Tell me how to cut glass!!!

Recycled Drinking Glasses by Emma Woffenden and Tord Boontje
Transglass Carafe

I have one of those 'craft' bottle cutters--the kind with the wheel-y cutter and tapper deal. For cutting a straight line on a regular bottle, it works fine. Well not fine, but it does cut. What I wanna do it cut necks of bottles both straight and wonky like the bottles pictured here. These particular examples are from Emma Woffenden and Tord Boontje, and they aren't cheap, considering where they came from originally: the recycling bin. They'll set you back anywhere from $39 to $57. And a set of tumblers clock in at $61. (Available at Re-Modern.)

Lidded Carafe



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Andrew Annett on Apr 05, 2016:

Get an angle grinder with a continuous diamond blade.

sandie on Aug 02, 2012:

That's good to hear! The tile saw does run smooth and very quietly so I'm keeping my fingers crossed that it will cut bottles nicely.

I will practice on a clear bottle before I move onto my nicer bottles.

Raitis on Aug 02, 2012:

I'm currently using a wet tile saw to cut bottles. Unless you got a really smooth and thin blade with extremely little vibrations, you will probably have more work grinding it, but overall I like the wet tile saw better. Good luck with it, you're on the right path! (:

sandie on Aug 02, 2012:

I obtained a wet tile saw with a diamond blade and am going to cut my bottles with this instead of hassling with a glass cutter tool. I watched several videos on how to do this and it looks a lot easier and quicker.

I'll post again after I've tried this and let you know how it turned out.

Raitis on Aug 02, 2012:


As I understood, the problem was bottle 'not breaking' at all. Good that you know that it should not be scored more than once, you should remember that.

From my experience of things I've used to get the crack along score line on bottle:
Candle heat and water chill with tiny plant waterer (the water goes around the bottle nicely and does the job). It's probably the cheapest way to do it.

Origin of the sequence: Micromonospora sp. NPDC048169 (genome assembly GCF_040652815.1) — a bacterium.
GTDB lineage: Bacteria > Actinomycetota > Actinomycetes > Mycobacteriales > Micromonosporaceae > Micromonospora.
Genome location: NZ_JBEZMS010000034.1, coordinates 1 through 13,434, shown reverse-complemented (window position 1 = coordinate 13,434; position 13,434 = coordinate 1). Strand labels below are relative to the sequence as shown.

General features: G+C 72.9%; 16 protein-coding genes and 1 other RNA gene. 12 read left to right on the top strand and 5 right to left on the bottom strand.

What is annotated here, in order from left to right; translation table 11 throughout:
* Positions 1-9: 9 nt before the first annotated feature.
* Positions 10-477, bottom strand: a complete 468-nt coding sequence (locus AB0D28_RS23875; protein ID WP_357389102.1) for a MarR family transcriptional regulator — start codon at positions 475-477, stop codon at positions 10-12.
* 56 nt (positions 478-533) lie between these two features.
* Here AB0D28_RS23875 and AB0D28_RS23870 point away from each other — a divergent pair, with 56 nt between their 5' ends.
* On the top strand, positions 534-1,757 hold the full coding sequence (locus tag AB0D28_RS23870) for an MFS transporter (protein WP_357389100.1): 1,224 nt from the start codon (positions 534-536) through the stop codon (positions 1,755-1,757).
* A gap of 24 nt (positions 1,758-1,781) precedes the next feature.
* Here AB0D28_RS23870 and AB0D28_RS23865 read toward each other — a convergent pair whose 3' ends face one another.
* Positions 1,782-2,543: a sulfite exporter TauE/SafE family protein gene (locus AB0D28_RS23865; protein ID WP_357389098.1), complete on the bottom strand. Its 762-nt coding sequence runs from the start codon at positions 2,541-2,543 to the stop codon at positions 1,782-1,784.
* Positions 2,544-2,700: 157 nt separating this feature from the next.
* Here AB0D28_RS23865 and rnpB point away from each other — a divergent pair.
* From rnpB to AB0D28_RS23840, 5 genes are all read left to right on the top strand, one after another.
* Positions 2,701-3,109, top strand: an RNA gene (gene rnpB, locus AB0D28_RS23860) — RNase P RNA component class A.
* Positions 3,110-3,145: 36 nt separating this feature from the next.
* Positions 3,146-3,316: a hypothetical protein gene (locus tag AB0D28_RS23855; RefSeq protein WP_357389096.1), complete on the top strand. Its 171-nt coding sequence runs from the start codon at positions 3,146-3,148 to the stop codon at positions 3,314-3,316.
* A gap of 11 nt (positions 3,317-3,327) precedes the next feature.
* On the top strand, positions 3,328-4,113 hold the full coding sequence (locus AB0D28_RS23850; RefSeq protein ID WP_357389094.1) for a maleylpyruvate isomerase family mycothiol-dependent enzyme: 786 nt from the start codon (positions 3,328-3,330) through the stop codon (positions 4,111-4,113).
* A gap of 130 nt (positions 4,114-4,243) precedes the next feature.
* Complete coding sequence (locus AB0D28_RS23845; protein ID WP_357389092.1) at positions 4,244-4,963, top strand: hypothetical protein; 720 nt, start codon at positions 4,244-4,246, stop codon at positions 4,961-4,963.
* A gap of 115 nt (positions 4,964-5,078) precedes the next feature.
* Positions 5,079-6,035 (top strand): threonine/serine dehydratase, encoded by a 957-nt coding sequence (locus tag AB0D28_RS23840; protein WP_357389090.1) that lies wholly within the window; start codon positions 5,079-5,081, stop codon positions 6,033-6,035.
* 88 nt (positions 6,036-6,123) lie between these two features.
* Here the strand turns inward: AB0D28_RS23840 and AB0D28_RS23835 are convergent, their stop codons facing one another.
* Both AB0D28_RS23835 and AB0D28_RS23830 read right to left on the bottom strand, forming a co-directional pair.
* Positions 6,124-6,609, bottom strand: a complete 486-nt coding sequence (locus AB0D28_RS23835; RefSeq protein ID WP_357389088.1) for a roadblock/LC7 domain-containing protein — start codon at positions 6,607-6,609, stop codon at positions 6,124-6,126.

Later I started using a small butane jet type lighter without any water. I believe if you dong go all in with the flame it stresses the glass less and heated well enough it breaks on the score line by itself.

Avoid heating only one spot for prolonged times, it will most likely make the bottle crack in spider like pattern if cooled.
Wear some eye protection while heating glass. The little bits tend to chip off the score line and fly in random directions while heating it with flame.
If you have only small bit left without a crack it can usually be ignored and the bottle can be simply handbroken.

Good luck with your project, hope I've helped!

sandie on Jul 21, 2012:

I just got my new bottle cutter today from Amazon.com. It's a "generation green", aluminum type. I read the instructions, watched many videos on how to cut bottles but I'll be damned if I can cut one!!

I scored the bottle as instructed, poured boiling water over the score line slowly then dipped the bottle in an ice water bath. I even used the tapper but nothing happened. I didn't know what else to do so I scored the bottle over and over and it still will not break apart. This is very disheartening because I am eager to start creating my own glass pieces.

I have no idea what I'm doing wrong. I know I shouldn't have scored the bottle more than once but like I said, it didn't break apart the first time. I really don't want to invest in anything expensive. Any thoughts?

DIY Maven on Mar 12, 2010:

Jeez, Mike, I think you hit the mother load with that link!!! Thank you!!!!!!!!!!

Mike on Mar 12, 2010:

You might also find this link useful!


Mike on Mar 12, 2010:

I can't say I've ever tried it, but in principle, you might be able to do something with an electric tile cutter.  The abrasive wheels on these should cope easily with glass.  However, you'd probably have to modify the cutter as they generally have safety guards which would prevent you putting a whole bottle through them.  They do usually have a water delivery mechanism or water bath under the cutting wheel which would probably be necessary.  You's also want a bucket of water to quench in and a *%&-load of safety wear!